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scholarship money

Financial Aid

A $51,840 Need-Based Scholarship

Case Study – $51,840 Need Based Scholarship

Here’s a case study from a student I recently worked with that you may find very encouraging if you know you are going to qualify for a need-based scholarships.

I’ll call this student Sam.

Before I share Sam’s story, here’s a quick run-down of the main 4 types of  college financial aid:

1. GRANTS – grants are FREE money, they do not have to be repaid.

Grants can be either need-based or NON-need based (non-need-based aid is not dependent on a family’s financial situation and is typically given for GPA and SAT or ACT scores).

Grants can come the state, the federal government, AND from the colleges themselves. Grants from a college’s own funds  are the largest source of free money for college – outstripping what states and federal government give combined (measured in billions of dollars). 

Grants that come from the college are called many things, but the clearest description is “tuition discount” (this is the term the colleges themselves use, though they may list them on the award letter as a  some type of scholarship).

2. LOANS – Federal  loans (which usually have low interest rates and are capped each year so a student can’t get into MASSIVE debt with these)  AND/or…

…private loans. Best to stay away from these! Private loans are what get families into that crushing level of debt).

3. WORK-STUDY –  the opportunity (not the guarantee) for a student to get a job on campus and use that money to help pay for college expenses.


From sources outside of the college or the government– such as from the Kiwanis Club or Dollars for Scholars, or X Company.

(These are NOT the best way to pay for college, despite what you see on scholarship search sites – who sell your email address to banks that want to market loans to you. ugh 🤨)

More on private scholarships here.

The best type of aid to get, of course, are grants and outside scholarships —  aka FREE money.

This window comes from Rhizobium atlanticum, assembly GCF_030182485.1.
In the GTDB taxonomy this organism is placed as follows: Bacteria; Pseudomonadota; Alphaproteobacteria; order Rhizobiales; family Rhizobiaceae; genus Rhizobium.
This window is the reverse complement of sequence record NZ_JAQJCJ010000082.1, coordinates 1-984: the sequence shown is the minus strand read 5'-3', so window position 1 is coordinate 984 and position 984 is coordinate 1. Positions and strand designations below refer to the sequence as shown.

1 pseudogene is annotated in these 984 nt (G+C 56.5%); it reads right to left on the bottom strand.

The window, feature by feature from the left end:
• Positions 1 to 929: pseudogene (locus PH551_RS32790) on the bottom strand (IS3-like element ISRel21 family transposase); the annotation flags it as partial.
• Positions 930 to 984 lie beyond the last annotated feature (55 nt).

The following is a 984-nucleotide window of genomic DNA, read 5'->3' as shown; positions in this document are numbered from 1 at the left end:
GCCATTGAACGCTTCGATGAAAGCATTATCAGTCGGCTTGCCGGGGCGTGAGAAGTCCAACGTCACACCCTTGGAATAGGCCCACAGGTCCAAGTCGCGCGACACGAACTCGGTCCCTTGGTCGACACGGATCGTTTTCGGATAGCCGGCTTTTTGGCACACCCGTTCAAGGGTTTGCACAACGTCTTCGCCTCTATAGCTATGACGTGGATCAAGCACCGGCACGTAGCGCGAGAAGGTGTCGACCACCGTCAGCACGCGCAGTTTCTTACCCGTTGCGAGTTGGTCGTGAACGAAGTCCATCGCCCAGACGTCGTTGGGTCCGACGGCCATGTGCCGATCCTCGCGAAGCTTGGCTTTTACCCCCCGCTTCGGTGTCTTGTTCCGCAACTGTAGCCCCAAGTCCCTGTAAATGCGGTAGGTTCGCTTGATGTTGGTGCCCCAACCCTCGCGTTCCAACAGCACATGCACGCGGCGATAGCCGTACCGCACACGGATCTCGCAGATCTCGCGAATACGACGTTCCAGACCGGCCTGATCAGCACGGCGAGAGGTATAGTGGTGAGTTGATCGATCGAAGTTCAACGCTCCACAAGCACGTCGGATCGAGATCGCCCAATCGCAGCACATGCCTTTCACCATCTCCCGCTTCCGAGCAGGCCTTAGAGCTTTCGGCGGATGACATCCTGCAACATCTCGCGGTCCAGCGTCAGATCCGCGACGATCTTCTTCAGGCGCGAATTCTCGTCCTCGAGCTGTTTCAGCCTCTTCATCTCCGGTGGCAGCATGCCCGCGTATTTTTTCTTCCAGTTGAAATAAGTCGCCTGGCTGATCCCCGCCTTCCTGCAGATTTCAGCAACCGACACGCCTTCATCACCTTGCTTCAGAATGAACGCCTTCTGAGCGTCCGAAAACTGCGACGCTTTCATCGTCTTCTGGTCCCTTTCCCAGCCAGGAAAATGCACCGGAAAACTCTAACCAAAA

With that brief intro, here’s the example of how a generous need-based grant reduced the cost of a private college for Sam.

Sam’s family had an Expected Family Contribution (or EFC) of around $5,000 (in brief, that is the amount that every college in the US will expect you to pay, at a minimum, for one year of college).

Sam’s family had saved some money for college money for college and could afford to pay about $15,000-$20,000 per year. Sam hoped to go to a small, private college.

Because Sam’s EFC was low we targeted schools for hime that we thought would give him good need-based tuition discount.

Sam applied to 8 schools — and would have been happy to attend any of them. He had a number of offers, some better than others.

Sam’s choice was a small, private liberal arts college in Pennsylvania that offered him $51,840.00 PER YEAR in need based  aid (again, FREE money).

This came in a combination of the college’s own money, drawn from their endowment, and federal grants (Pell and Supplemental).


The need-based grant (aka FREE) The monies Sam was awarded reduced  the sticker price of $72,150 to $20,310:

$72,150 –  $51,840 (grants/scholarships)  = $20,310 (the amount the family paid for tuition, room & board).

Sam was also awarded $6,000 in federal loans and work study monies…not free money, but a way to help pay the remaining balance over time.

In this example, the cost of this small, private college was less than what Sam would have paid at his state’s public college.  

This is not, of course, always the case. But with a willingness to do some research, the possibility exists for many. I’ve helped students figure out how to make this happen, or something close, time and time again.

Major Point…  

If you want to bring down the sticker price of college, you need to choose the colleges you apply to based on the type of financial aid — need or merit — that you are most likely to qualify for.

By the way, If Sam’s family did NOT have financial need (as demonstrated via the required formula(s)), he would gotten NO or very little aid at this school.

That’s because some colleges do a great job with need-based aid, some do a great job with merit aid, and some do well with both.

If I had just one opportunity to give a tip to a family (that can’t or doesn’t want to pay full price for college), this is the tip I’d give:

If cost is a factor in your college decisions, as it is with most families, you need to determine if you will qualify for need or merit based aid (or both) before you start creating a list of colleges to apply to.

If you want to go into college fully informed so that you can strategize for affordability and make wise college financial aid decisions I’d love to help you!